Best laid plans . . .
That about says it.
I started this blog in July last year, excited to talk about books, share what I am reading, interested in what you are reading. And then in August: cancer. Of course, all of my priorities shifted, my sense of time shifted, my sense of self shifted. [I spent many years living in the San Francisco Bay Area, and I can tell you what it’s like to sit through an earthquake, small ones and bigger ones, and adjusting to my diagnosis was a little like navigating a path that was moving under my feet, and mostly I stayed upright and mostly nothing fell off the shelves, and (new metaphor), I found my sea legs.]
What I want to say is this: Fatigue is a real thing. I’ve been wanting to write a post, and I started several, and then I had to go lie down and read—and that’s the bright spot: I’ve been reading. My energy is gradually returning. Some days I can hold a thought for longer than 5 minutes. Other days, like yesterday, [damn! I was going to tell you a funny thing that happened yesterday, but I forget. Seriously, I just can’t remember!]
Books. Let’s talk about books.
Last week I went to a small bookstore that opened in the fall of 2020. Brave women, I thought, to open a bookstore in the middle of a pandemic. No, the woman behind the counter said, it was just that we had signed a lease early in the year, and so we had to keep going. I still think “brave” about those women and about all of us who face into each day, which makes “brave” kind of ordinary. I’m good with that.
I’ve been reading poetry this morning, Jane Hirshfield from her book Ledger. It was part of my haul from the bookstore last week:
And every day I look forward to reading, the one thing I am reliably drawn to and consistently do as I learn what it means to feel fatigue.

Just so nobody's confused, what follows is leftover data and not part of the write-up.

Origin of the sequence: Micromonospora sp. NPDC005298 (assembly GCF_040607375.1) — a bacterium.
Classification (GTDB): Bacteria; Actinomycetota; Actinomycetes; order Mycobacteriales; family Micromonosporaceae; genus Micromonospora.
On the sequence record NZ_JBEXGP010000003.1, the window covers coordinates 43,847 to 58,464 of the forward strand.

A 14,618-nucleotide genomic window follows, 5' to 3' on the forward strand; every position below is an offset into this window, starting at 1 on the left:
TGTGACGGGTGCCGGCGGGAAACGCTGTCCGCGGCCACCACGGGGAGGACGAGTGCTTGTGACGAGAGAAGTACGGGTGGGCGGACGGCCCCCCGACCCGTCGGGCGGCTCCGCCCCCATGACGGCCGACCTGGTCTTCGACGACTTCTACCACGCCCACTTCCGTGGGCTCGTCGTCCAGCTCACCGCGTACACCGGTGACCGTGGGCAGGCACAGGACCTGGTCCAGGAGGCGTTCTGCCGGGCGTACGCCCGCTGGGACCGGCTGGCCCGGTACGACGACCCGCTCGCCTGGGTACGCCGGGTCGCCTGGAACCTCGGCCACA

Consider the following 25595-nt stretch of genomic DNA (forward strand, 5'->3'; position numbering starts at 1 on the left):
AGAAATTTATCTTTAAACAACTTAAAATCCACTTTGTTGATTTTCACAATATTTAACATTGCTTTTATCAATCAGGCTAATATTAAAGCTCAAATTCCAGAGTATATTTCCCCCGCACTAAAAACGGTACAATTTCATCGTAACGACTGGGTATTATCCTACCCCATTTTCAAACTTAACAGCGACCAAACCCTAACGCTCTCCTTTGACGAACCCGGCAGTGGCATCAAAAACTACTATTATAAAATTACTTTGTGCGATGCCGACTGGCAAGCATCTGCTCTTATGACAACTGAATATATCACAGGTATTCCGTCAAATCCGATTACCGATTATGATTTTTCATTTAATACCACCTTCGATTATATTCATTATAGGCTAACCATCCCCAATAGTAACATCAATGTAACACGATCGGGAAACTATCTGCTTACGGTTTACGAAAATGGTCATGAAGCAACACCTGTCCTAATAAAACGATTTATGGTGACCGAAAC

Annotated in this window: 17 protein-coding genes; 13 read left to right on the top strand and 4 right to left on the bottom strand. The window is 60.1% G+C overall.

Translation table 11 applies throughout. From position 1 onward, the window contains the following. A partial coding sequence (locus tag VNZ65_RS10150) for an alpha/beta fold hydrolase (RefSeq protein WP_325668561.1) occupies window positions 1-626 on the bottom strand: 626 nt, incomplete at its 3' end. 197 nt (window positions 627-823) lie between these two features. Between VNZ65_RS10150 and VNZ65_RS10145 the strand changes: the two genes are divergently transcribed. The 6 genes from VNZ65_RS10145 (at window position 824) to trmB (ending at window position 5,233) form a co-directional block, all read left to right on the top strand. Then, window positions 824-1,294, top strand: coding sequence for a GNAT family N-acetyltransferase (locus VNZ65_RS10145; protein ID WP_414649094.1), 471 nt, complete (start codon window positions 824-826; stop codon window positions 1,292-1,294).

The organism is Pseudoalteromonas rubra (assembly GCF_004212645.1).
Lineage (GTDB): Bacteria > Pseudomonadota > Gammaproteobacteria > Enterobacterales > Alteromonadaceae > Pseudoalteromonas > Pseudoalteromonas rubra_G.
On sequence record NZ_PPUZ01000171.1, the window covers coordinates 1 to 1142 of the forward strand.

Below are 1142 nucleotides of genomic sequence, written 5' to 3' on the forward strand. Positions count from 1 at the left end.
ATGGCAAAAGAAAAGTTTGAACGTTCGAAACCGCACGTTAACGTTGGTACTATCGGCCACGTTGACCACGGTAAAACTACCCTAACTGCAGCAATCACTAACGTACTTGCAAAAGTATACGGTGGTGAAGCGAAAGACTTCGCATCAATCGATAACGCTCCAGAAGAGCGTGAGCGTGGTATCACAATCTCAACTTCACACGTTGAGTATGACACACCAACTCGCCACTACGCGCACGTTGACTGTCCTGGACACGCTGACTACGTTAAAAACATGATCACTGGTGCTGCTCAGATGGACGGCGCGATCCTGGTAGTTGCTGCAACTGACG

Here are a few books I’ve read since I last posted:
The Sentence by Louise Erdrich—I felt so happy to be in this world of books and stories and the mystery of the ghost. I didn’t want it to end.
Balzac and the Little Chinese Seamstress by Dai Sijie and Ina Rilke—A short, sweet story about love and friendship.
Arcadia by Iain Pears—I listened to this one, enjoyed the time travel, and managed to mostly keep track of the various story lines. When I finished the book and logged it into my spreadsheet, I saw that I had read this book many years ago, back before I kept track of the year, so pre-1990. My brain sure did flush that story completely!
The Morning Star by Karl Ove Knausgaard—Holy Moly! A big fat book, multiple characters telling us their stories, everyone connected by the appearance of a new star in the morning sky. Usually I am not happy if there is no resolution to a story line; Knausgaard did not resolve the little (or not so little) daily hanging threads. Was the priest pregnant or not? Who were those beings in the forest? Will the man come back for his wife? Ultimately, those threads do not need to be resolved. The book is about how we deal with death and raises questions about what death is. When I finished the book, I continued to live with the questions the book raises. I may read it again one day.
The Midnight Library by Matt Haig—A light read with an annoying main character who keeps not getting it, no matter how many lives she lives. I appreciated the message, but it’s delivery was a bit heavy-handed.
Sea of Tranquility by Emily St. John Mandel—Time travel, well-told stories merging and parting and merging again.
The Glass Hotel by Emily St. John Mandel—Some minor characters in Sea of Tranquility are major characters here. This one came before Tranquility, but they don’t have to be read in order.
I had also started a couple of books that I had to stop reading. I get grumpy when an author does a good job of creating a character and then the character does something that is out of character. No! I say aloud, slamming the book closed. She would not do that!
Now I have to find a book—from my own shelves or at a bookstore—that will carry me into a well-constructed world peopled with strong characters and told by a trustworthy author (which is different from reading a story from the perspective of an unreliable narrator). I don’t think that’s asking too much, do you?
What have you been reading? And why that book?
What’s at the top of your TBR list?